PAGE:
Synopsis

Droplets Propel on Hot Oil

Physics 14, s105
When placed on hot oil films, water droplets self-propel as they boil off, reaching speeds significantly faster than those achieved via most other self-propulsion mechanisms.
V. J. Leon

Self-propelling droplets could be used to develop microrobots or self-cleaning surfaces. So far, however, their use is limited, as most of the discovered droplet-propulsion methods achieve speeds of only a few millimeters per second. Now, Victor Julio Leon and Kripa Varanasi of the Massachusetts Institute of Technology have demonstrated a method to move droplets roughly a hundred times faster, propelling droplets at speeds on the order of 10 cm/s [1]. This speedup could be beneficial for cleaning, for example, because researchers are interested in developing ways to quickly remove contaminants, such as salts, from a surface to avoid substance buildup and damage.

In their experiments, Leon and Varanasi dropped water droplets a couple of millimeters wide onto heated solid surfaces covered in thin oil films. They then captured the droplets’ motions with a high-speed camera and analyzed the footage. The duo observed that following deposition, the droplets immediately started moving in a random direction.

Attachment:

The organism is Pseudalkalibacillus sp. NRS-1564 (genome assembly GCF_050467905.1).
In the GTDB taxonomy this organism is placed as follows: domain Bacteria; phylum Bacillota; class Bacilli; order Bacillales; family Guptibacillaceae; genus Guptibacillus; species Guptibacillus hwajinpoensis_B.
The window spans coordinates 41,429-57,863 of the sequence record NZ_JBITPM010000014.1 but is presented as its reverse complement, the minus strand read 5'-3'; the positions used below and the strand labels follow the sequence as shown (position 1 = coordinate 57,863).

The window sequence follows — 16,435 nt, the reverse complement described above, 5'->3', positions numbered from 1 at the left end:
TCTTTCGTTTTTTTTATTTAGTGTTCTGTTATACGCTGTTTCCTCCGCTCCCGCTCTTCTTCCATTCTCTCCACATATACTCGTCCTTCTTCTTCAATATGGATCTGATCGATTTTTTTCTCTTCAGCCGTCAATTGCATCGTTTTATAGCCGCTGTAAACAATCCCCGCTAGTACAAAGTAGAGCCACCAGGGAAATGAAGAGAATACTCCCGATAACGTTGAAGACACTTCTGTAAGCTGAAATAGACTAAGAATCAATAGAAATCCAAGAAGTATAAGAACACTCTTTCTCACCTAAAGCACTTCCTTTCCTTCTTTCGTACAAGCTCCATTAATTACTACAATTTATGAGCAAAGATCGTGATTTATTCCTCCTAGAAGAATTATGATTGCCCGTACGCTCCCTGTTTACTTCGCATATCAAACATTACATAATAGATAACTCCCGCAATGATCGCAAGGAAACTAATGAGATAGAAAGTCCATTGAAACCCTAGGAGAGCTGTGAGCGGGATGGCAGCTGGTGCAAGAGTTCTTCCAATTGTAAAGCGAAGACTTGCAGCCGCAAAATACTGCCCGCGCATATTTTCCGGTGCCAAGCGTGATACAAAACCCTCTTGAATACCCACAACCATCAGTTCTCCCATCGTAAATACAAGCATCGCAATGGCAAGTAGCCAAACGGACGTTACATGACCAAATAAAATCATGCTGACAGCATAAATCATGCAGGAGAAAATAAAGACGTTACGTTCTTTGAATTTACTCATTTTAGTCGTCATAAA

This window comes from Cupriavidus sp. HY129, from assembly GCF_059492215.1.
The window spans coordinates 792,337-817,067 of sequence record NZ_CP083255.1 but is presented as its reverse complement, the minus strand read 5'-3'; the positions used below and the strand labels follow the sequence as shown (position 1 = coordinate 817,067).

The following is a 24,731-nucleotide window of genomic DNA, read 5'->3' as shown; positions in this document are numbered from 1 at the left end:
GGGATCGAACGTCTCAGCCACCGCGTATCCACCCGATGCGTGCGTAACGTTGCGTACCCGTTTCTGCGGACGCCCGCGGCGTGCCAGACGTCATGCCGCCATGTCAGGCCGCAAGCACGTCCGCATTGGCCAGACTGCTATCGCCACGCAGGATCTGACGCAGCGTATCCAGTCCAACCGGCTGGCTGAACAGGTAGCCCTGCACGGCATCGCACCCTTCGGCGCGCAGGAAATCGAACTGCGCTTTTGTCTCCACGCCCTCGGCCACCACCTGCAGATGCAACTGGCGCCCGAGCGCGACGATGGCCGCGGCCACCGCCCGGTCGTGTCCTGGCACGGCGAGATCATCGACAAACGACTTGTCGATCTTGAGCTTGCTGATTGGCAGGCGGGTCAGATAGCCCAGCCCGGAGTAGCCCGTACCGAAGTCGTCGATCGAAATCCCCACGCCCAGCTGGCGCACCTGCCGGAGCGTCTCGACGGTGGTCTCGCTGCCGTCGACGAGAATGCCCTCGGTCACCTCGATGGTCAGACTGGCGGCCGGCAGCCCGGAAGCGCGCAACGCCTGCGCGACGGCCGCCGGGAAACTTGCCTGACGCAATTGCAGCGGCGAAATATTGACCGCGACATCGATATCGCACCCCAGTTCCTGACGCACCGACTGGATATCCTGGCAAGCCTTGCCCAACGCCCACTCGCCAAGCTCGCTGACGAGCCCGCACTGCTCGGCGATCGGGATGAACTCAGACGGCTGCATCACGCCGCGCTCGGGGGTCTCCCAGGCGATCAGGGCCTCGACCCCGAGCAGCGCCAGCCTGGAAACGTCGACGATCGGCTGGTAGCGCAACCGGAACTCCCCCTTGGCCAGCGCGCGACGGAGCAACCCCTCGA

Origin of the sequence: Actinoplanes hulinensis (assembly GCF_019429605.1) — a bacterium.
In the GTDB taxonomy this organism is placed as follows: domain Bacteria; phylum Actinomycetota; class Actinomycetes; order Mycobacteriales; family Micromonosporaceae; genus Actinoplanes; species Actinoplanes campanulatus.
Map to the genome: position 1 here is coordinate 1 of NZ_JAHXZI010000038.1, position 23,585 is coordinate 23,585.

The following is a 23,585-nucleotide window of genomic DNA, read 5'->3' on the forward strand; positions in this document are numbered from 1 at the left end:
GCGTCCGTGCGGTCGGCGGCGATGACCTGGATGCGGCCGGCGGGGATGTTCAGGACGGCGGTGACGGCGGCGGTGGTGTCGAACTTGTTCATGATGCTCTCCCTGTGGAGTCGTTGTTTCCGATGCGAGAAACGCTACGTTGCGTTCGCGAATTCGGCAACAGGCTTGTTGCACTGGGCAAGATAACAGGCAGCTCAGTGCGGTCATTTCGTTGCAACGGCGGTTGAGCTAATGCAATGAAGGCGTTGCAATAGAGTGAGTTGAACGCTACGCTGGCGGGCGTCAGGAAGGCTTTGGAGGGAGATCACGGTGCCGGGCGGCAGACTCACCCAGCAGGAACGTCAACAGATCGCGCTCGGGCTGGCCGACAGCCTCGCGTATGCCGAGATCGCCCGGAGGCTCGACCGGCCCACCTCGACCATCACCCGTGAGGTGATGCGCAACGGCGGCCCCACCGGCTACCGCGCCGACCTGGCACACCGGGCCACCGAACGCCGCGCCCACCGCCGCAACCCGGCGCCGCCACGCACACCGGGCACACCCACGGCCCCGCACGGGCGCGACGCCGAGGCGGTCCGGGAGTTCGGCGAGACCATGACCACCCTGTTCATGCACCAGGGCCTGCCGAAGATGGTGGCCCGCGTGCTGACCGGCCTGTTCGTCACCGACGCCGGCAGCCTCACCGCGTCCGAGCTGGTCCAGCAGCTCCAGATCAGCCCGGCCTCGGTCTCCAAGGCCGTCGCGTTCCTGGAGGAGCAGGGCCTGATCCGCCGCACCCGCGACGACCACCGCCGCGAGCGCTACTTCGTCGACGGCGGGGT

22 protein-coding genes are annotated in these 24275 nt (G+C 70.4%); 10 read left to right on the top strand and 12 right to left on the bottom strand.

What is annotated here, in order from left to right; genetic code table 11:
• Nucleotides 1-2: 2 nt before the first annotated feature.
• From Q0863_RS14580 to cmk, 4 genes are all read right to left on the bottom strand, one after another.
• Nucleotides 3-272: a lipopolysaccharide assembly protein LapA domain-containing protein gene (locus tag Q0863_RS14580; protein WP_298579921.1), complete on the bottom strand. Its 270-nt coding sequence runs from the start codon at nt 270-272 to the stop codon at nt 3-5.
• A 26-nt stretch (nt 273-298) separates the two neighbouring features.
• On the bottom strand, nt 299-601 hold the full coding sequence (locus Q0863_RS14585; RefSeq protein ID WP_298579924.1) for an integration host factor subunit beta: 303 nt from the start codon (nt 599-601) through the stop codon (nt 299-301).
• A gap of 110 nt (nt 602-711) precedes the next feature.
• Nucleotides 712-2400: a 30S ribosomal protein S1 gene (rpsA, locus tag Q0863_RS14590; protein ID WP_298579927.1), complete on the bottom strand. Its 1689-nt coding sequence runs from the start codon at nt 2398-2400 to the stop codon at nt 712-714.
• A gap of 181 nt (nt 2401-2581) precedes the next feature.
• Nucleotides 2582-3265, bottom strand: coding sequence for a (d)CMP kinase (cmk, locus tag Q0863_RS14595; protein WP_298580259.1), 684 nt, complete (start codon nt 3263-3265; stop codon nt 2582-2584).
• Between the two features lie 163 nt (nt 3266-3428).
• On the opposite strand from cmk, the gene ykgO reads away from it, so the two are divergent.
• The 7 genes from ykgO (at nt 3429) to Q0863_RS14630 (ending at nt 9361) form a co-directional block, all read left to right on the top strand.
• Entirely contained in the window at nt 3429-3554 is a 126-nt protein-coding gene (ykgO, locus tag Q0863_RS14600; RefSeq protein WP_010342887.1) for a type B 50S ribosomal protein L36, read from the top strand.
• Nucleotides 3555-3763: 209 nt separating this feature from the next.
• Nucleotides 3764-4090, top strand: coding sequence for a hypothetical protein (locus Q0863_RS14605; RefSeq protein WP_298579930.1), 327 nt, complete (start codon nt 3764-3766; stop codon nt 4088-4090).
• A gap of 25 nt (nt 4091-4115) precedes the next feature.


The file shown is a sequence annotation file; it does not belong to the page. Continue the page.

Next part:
V. J. Leon and K. K. Varanasi [1]
A water droplet placed on a surface coated with a hot oil film can self-propel at speeds on the order of 10 cm/s.

From their footage, Leon and Varanasi observed that many factors, including oil temperature and droplet viscosity, affected the droplets’ speeds. They also determined the propulsion mechanism, which they say is ejection of water vapor from one side of the droplet. They found that when each water droplet hit the hot oil, vapor bubbles started forming at one point on the droplet-oil interface and then exited the droplet. Subsequent bubbles tended to form near those first ones, such that a single vapor trail formed behind the droplet, pushing it in a preferred direction. Another observation they made was that the droplets stayed in contact with the oil surface, which they say helped the vapor eject in one direction and contributed to the droplets’ fast speeds.

–Erika K. Carlson

Erika K. Carlson is a Corresponding Editor for Physics based in New York City.

References

  1. V. J. Leon and K. K. Varanasi, “Self-propulsion of boiling droplets on thin heated oil films,” Phys. Rev. Lett. 127, 074502 (2021).

Subject Areas

Fluid Dynamics

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